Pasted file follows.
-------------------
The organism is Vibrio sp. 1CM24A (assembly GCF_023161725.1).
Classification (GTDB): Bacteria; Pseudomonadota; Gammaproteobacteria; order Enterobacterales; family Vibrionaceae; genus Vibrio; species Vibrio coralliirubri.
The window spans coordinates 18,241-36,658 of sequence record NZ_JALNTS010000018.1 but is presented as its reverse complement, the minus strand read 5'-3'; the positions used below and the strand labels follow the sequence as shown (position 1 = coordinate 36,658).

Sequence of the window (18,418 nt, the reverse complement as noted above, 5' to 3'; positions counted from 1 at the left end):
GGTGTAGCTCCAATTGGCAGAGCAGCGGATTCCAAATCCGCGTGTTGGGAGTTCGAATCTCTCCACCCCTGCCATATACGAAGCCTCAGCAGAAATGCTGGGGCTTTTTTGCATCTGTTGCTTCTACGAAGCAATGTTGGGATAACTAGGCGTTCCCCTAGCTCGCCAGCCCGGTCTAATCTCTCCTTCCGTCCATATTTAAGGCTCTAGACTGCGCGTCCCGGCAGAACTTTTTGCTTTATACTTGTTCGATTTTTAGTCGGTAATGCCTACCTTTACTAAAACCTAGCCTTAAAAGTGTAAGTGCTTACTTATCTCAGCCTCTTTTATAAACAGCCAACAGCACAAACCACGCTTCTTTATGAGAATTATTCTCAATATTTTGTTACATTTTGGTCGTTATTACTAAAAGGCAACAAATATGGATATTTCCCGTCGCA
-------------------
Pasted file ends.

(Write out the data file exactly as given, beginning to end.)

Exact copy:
The organism is Vibrio sp. 1CM24A (assembly GCF_023161725.1).
Classification (GTDB): Bacteria; Pseudomonadota; Gammaproteobacteria; order Enterobacterales; family Vibrionaceae; genus Vibrio; species Vibrio coralliirubri.
The window spans coordinates 18,241-36,658 of sequence record NZ_JALNTS010000018.1 but is presented as its reverse complement, the minus strand read 5'-3'; the positions used below and the strand labels follow the sequence as shown (position 1 = coordinate 36,658).

Sequence of the window (18,418 nt, the reverse complement as noted above, 5' to 3'; positions counted from 1 at the left end):
GGTGTAGCTCCAATTGGCAGAGCAGCGGATTCCAAATCCGCGTGTTGGGAGTTCGAATCTCTCCACCCCTGCCATATACGAAGCCTCAGCAGAAATGCTGGGGCTTTTTTGCATCTGTTGCTTCTACGAAGCAATGTTGGGATAACTAGGCGTTCCCCTAGCTCGCCAGCCCGGTCTAATCTCTCCTTCCGTCCATATTTAAGGCTCTAGACTGCGCGTCCCGGCAGAACTTTTTGCTTTATACTTGTTCGATTTTTAGTCGGTAATGCCTACCTTTACTAAAACCTAGCCTTAAAAGTGTAAGTGCTTACTTATCTCAGCCTCTTTTATAAACAGCCAACAGCACAAACCACGCTTCTTTATGAGAATTATTCTCAATATTTTGTTACATTTTGGTCGTTATTACTAAAAGGCAACAAATATGGATATTTCCCGTCGCA